The New York Times
By Douglas M. Main
May 2, 2012
Sharks may have more reason to fear people than ever. In reefs surrounding Pacific islands inhabited by people, there are 90 to 97 percent fewer sharks than in similar areas without people, according to a study in the journal Conservation Biology.
“Wherever there are humans, the reef shark numbers are much, much lower,” said one of the study’s co-authors, Julia Baum, a researcher at the University of Victoria in British Columbia.
It’s the first study to examine populations of reef sharks throughout the Pacific, drawing on data collected over the last decade across 46 Pacific islands and atolls. Shark estimates were collected in more than 1,600 “tower dive” surveys, which involve towing two divers behind a boat.
This is considered a better way to count reef sharks than the previous prevailing method, in which divers counted fish while swimming under their own power. While that is fine for counting small species, it’s not adequate for larger animals that move quickly because they tend to be counted multiple times during such surveys, Dr. Baum said.
The study also found that shark numbers were higher in areas with warmer water temperatures and with higher levels of phytoplankton. “Sharks like it warm and productive,” Dr. Baum said. Still, the absence of humans was by far the largest factor predicting shark abundance.
“This is one of few studies that tells us what we should be seeing, but cannot: the missing predators,” said Nicholas K. Dulvy, co-chairman of the International Union for Conservation of Nature’s shark specialist group, who was not involved in the study.
Dr. Dulvy, a researcher at Simon Fraser University in Burnaby, B.C., said he found the results alarming, especially in conjunction with his own work, which shows that humans remove about 40 percent more fish than can be replenished worldwide. “Before climate change bleaches and destroys these reefs, they’re going to be empty,” he said.
Although the study did not look at the reason that a human presence depresses reef shark populations, Dr. Dulvy said the cause was simple. “To paraphrase others, ‘It’s fishing, dummy,’ ” both by locals and foreign industrial fishing boats, he said. The vessels usually ply the open ocean but have been known to anchor at reefs at night and cast lines for sharks, especially because populations of oceanic sharks have plummeted.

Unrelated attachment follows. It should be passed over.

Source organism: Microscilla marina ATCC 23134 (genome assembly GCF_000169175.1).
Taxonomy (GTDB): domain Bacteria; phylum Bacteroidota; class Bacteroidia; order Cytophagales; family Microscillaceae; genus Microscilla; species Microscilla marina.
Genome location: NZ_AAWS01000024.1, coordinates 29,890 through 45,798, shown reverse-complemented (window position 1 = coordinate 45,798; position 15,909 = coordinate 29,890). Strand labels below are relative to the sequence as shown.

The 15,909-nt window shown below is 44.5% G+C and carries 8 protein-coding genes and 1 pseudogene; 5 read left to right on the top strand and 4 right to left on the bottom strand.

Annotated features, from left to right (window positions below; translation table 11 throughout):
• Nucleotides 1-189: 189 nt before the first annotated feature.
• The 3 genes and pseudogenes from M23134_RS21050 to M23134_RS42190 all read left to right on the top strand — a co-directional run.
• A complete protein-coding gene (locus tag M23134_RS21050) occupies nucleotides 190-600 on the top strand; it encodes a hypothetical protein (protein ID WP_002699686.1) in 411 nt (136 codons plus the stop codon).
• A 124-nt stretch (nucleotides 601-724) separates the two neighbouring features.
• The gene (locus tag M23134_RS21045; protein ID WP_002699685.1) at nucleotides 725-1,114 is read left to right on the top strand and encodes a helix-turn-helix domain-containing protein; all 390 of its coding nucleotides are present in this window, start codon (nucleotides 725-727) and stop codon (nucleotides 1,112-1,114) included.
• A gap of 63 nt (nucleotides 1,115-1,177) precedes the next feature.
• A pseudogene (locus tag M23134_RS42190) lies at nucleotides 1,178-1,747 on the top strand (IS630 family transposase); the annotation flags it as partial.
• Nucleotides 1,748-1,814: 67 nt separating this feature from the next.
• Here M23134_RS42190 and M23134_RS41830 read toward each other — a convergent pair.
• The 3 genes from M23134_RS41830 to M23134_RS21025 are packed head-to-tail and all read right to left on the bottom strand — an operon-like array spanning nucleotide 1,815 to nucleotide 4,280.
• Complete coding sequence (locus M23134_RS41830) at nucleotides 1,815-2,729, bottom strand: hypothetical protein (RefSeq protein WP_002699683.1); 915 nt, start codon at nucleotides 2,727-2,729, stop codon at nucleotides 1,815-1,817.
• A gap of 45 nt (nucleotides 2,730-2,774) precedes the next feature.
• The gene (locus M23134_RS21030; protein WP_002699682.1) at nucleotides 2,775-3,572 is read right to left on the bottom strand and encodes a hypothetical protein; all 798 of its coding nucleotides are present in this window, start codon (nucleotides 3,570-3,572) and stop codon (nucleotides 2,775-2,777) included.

Dr. Baum said that unintentional bycatch was probably a contributing factor, as well as the deliberate fishing of sharks for their highly valued fins.
Dr. Dulvy said that in response to the study, he planned to convene a group of shark specialists and fisheries managers in the next year to focus on drafting an action plan to protect the sharks’ future. Species most heavily affected by the presence of humans include the gray reef shark and the whitetip reef shark, both of which are listed by the I.U.C.N.’s red list as “near threatened.”
The loss of apex predators in the reefs can destabilize the ecosystems, in some cases setting off a cascade of changes that can turn coral reefs into algal reefs, Dr. Dulvy explained.
Researchers said they were worried that unregulated fishing by international fleets could even cause declines of sharks in reefs surrounding uninhabited islands and atolls in the near future.
“A lot of really remote uninhabited islands were decreed national monuments in the last few years,” Dr. Baum said. On paper this may sound great, she said, given that they are among the last reefs in the world with apex predators.
“But how do you go out and actually enforce those protections?” she said. “My fear is that distant water fleets are going to fin sharks on these islands in the next decade.”